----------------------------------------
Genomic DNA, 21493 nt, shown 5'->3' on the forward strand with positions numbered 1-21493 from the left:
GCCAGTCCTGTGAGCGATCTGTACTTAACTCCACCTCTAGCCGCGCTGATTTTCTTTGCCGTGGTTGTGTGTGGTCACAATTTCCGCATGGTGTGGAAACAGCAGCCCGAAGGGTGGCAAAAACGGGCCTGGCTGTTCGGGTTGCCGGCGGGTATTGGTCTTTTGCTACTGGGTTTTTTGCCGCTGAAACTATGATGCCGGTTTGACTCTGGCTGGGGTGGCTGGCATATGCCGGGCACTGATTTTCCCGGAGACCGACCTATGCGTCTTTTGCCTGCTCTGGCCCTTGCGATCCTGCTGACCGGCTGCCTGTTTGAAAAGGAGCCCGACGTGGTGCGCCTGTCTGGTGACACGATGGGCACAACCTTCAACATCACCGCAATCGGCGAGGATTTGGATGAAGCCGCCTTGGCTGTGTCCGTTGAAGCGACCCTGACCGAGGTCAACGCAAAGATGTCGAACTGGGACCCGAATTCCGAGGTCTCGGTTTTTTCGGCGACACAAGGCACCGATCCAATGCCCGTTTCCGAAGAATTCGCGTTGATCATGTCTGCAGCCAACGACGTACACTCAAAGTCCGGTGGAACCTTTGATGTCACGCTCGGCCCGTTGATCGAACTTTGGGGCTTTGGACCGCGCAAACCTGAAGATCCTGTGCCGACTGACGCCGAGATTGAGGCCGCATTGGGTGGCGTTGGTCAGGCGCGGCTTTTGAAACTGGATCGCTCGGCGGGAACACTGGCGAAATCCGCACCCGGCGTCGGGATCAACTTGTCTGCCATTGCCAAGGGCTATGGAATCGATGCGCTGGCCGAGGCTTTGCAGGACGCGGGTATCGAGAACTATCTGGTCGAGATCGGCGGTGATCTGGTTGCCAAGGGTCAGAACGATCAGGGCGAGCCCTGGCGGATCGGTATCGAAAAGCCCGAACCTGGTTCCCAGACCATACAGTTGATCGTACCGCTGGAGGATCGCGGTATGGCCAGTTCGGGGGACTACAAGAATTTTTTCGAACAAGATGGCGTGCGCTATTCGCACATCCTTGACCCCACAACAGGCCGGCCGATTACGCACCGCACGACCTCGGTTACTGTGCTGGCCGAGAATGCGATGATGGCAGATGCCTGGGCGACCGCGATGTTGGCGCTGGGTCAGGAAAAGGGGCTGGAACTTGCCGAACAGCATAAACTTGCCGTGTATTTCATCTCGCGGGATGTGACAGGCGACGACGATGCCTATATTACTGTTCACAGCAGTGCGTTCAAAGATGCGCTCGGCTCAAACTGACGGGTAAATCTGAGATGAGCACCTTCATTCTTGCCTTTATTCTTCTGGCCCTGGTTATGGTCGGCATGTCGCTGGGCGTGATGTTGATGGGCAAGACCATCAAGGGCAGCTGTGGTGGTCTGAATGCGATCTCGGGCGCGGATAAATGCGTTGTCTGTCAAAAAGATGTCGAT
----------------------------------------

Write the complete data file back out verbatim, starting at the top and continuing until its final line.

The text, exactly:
Genomic DNA, 21493 nt, shown 5'->3' on the forward strand with positions numbered 1-21493 from the left:
GCCAGTCCTGTGAGCGATCTGTACTTAACTCCACCTCTAGCCGCGCTGATTTTCTTTGCCGTGGTTGTGTGTGGTCACAATTTCCGCATGGTGTGGAAACAGCAGCCCGAAGGGTGGCAAAAACGGGCCTGGCTGTTCGGGTTGCCGGCGGGTATTGGTCTTTTGCTACTGGGTTTTTTGCCGCTGAAACTATGATGCCGGTTTGACTCTGGCTGGGGTGGCTGGCATATGCCGGGCACTGATTTTCCCGGAGACCGACCTATGCGTCTTTTGCCTGCTCTGGCCCTTGCGATCCTGCTGACCGGCTGCCTGTTTGAAAAGGAGCCCGACGTGGTGCGCCTGTCTGGTGACACGATGGGCACAACCTTCAACATCACCGCAATCGGCGAGGATTTGGATGAAGCCGCCTTGGCTGTGTCCGTTGAAGCGACCCTGACCGAGGTCAACGCAAAGATGTCGAACTGGGACCCGAATTCCGAGGTCTCGGTTTTTTCGGCGACACAAGGCACCGATCCAATGCCCGTTTCCGAAGAATTCGCGTTGATCATGTCTGCAGCCAACGACGTACACTCAAAGTCCGGTGGAACCTTTGATGTCACGCTCGGCCCGTTGATCGAACTTTGGGGCTTTGGACCGCGCAAACCTGAAGATCCTGTGCCGACTGACGCCGAGATTGAGGCCGCATTGGGTGGCGTTGGTCAGGCGCGGCTTTTGAAACTGGATCGCTCGGCGGGAACACTGGCGAAATCCGCACCCGGCGTCGGGATCAACTTGTCTGCCATTGCCAAGGGCTATGGAATCGATGCGCTGGCCGAGGCTTTGCAGGACGCGGGTATCGAGAACTATCTGGTCGAGATCGGCGGTGATCTGGTTGCCAAGGGTCAGAACGATCAGGGCGAGCCCTGGCGGATCGGTATCGAAAAGCCCGAACCTGGTTCCCAGACCATACAGTTGATCGTACCGCTGGAGGATCGCGGTATGGCCAGTTCGGGGGACTACAAGAATTTTTTCGAACAAGATGGCGTGCGCTATTCGCACATCCTTGACCCCACAACAGGCCGGCCGATTACGCACCGCACGACCTCGGTTACTGTGCTGGCCGAGAATGCGATGATGGCAGATGCCTGGGCGACCGCGATGTTGGCGCTGGGTCAGGAAAAGGGGCTGGAACTTGCCGAACAGCATAAACTTGCCGTGTATTTCATCTCGCGGGATGTGACAGGCGACGACGATGCCTATATTACTGTTCACAGCAGTGCGTTCAAAGATGCGCTCGGCTCAAACTGACGGGTAAATCTGAGATGAGCACCTTCATTCTTGCCTTTATTCTTCTGGCCCTGGTTATGGTCGGCATGTCGCTGGGCGTGATGTTGATGGGCAAGACCATCAAGGGCAGCTGTGGTGGTCTGAATGCGATCTCGGGCGCGGATAAATGCGTTGTCTGTCAAAAAGATGTCGAT